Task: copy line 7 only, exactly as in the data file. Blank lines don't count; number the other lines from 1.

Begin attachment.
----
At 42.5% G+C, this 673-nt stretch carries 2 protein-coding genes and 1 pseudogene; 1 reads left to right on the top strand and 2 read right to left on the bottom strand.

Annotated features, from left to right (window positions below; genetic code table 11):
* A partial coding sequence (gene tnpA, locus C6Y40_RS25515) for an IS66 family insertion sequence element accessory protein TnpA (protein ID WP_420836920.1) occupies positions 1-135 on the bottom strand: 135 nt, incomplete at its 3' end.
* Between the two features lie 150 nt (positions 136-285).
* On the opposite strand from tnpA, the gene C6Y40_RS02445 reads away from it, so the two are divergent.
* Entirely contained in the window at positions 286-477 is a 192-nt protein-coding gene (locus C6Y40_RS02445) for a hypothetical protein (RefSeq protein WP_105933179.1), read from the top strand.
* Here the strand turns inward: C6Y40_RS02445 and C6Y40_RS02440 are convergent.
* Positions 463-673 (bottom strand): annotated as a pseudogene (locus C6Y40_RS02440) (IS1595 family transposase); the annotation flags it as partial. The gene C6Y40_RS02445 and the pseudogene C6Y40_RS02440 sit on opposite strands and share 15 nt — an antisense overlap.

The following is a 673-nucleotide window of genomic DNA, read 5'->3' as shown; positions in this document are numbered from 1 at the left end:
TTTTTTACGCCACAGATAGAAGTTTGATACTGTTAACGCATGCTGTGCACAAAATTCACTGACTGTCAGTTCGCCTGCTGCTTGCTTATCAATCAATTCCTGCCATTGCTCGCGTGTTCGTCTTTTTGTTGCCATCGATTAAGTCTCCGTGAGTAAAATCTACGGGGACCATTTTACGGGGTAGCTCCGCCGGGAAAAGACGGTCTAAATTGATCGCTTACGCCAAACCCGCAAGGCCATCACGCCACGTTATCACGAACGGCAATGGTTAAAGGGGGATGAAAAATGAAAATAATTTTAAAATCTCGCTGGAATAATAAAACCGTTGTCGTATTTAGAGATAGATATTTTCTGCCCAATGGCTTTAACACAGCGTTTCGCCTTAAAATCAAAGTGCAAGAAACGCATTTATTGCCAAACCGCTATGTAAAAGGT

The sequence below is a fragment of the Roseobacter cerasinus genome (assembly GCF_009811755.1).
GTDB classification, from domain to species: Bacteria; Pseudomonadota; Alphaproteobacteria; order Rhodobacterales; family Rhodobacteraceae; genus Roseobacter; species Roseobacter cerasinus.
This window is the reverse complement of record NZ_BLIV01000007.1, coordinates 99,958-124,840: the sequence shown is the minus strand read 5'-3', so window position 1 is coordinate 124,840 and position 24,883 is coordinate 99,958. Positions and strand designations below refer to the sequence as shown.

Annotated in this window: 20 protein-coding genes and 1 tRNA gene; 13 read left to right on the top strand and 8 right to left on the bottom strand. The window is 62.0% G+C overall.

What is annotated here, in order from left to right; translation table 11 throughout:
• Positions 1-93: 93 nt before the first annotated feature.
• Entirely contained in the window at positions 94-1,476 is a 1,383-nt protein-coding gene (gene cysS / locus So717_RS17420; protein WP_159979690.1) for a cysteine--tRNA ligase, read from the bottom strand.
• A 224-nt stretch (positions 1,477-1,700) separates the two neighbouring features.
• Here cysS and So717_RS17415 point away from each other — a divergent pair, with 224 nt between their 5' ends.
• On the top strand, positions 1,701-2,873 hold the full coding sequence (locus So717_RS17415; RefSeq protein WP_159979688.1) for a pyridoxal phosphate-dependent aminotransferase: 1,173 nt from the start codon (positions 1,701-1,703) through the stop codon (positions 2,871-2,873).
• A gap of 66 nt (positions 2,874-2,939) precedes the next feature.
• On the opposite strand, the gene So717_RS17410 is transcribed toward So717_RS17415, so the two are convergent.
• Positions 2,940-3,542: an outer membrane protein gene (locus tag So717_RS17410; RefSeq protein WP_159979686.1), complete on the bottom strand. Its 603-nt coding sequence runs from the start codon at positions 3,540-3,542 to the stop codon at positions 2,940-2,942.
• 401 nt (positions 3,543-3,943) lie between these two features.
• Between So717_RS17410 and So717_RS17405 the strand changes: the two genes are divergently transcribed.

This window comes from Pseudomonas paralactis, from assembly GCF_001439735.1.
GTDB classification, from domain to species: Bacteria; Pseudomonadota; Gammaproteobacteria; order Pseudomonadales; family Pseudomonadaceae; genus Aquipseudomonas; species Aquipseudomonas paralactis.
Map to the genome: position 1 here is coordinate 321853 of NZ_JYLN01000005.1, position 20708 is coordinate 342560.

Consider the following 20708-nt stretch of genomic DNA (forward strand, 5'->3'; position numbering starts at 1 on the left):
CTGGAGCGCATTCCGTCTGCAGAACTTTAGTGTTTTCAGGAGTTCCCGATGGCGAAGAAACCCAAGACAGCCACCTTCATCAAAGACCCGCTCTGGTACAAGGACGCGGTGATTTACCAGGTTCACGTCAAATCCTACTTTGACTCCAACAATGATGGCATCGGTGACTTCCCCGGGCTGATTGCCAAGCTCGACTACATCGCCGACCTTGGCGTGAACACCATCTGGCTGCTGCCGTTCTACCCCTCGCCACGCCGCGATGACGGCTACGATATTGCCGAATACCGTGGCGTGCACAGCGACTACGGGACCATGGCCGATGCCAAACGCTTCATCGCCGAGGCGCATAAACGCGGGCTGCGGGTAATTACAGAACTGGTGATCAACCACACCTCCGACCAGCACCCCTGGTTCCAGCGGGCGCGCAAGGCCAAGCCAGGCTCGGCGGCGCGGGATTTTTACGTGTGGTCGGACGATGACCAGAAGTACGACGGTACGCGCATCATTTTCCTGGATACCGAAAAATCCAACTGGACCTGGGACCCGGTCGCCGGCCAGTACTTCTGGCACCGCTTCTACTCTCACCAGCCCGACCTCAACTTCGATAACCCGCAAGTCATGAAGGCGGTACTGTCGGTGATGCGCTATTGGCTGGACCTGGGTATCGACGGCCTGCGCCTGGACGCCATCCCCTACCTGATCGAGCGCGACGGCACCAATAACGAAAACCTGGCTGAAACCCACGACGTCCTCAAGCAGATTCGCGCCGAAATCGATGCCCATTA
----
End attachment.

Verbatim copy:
* Here the strand turns inward: C6Y40_RS02445 and C6Y40_RS02440 are convergent.